There are many ways to start this process. Jewish institutions begin by:

  • Adopting a food practice that’s plant-based by default, which not only saves immense amounts of water, land, and emissions, but takes the burden of “individual choice” off of our community members. Changing food norms in our synagogues, schools, JCC’s, Hillels, and more has, by far, the most immediate and greatest potential to reduce our contribution to the climate and environmental crisis;
  • Incorporating educational curriculum rooted in Jewish tradition that both generates love and responsibility for the natural world, and equips students with the spiritual resiliency to become effective advocates;
  • Articulating community values around food and climate from the pulpit, and exploring them through communal study and discussion. If the way that kosher meat and dairy are produced isn’t well understood, for example, find the opportune parasha or holiday with which it can be connected and brought to the fore. 

The reason for starting with the story of creation in Torah is famously debated by great thinkers like Rashi and Rambam, two master commentators from the 11th and 12th Centuries, respectively. A famous question rabbinic tradition considers is: why didn’t the Torah just start with the mitzvot/commandments? Why start with a universal story of creating the first humans and all life? Perhaps a midrash for our age is that creation takes precedent because without creation, there is no Torah. Today, the state of the Earth demands that we utilize the greatest feature of Torah to help keep our planet and our people healthy: infinite re-interpretation and re-imagination of wisdom for our time. We keep Judaism alive through the integration of new conversations, new norms and new meaning. Today, our approach to Torah must take seriously the need to repair our relationship with the natural world, and the need to gird our younger generations with spiritual strength for navigating the future they are inheriting.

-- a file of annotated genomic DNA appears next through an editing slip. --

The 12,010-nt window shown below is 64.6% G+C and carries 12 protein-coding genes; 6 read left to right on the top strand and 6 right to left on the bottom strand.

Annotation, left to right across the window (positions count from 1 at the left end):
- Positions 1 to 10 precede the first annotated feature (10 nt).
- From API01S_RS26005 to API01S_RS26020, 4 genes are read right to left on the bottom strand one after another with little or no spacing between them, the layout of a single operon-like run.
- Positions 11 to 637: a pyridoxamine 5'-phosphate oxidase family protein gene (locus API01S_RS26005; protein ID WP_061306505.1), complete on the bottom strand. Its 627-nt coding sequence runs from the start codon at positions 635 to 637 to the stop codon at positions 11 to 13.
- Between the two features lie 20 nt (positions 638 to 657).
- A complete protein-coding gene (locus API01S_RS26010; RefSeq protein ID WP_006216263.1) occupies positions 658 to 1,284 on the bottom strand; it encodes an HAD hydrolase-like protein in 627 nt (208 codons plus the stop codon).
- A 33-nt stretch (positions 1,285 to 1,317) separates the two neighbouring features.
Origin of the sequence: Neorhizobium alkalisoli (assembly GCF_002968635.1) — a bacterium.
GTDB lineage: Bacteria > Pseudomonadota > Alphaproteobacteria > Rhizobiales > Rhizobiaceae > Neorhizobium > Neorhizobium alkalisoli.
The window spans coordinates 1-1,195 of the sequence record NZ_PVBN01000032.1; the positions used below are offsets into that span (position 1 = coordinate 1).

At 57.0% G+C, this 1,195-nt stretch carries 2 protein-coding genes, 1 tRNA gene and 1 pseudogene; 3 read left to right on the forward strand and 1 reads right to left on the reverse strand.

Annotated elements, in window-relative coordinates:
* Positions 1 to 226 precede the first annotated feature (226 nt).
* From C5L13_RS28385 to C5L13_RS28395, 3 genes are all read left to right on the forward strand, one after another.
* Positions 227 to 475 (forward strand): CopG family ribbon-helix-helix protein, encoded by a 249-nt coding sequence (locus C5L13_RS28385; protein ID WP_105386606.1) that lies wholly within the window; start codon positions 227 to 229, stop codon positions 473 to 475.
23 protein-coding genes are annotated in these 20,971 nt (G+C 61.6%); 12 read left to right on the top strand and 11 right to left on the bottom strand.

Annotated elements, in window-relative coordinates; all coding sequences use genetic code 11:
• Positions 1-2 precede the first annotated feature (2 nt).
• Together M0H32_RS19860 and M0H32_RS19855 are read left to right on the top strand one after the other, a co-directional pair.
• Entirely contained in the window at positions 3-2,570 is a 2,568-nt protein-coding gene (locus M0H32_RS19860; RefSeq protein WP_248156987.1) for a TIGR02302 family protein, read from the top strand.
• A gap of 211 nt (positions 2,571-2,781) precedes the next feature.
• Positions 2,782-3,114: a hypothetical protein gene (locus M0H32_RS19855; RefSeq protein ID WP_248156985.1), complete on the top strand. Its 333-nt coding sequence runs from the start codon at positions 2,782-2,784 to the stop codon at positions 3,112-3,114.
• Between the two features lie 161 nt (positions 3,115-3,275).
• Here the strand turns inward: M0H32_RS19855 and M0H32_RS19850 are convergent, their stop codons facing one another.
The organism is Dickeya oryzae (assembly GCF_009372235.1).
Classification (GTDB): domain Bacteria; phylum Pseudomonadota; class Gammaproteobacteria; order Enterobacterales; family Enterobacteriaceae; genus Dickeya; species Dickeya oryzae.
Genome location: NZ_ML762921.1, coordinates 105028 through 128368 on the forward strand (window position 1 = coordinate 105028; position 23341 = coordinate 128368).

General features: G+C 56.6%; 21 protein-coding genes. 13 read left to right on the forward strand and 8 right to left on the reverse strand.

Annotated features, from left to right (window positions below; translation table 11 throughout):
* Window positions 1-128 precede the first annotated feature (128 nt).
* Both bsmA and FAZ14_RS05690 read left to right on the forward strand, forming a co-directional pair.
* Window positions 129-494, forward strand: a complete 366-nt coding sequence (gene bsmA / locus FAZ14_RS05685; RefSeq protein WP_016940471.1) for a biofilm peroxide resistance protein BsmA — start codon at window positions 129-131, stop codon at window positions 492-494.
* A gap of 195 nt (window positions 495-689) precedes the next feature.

Without followers, there is no Torah. Without a healthy planet, there is no Jewish community. We can, and we must, shift our consciousness and our actions now. We need to embrace the iterative and evolving nature of Judaism to ensure the survival of a world in which we and our tradition can live, and perhaps thrive — our Jewish and human continuity depends on it.

About the Author
Melissa Hoffman is the Director of Programs at the Jewish Initiative for Animals (
Related Topics
Related Posts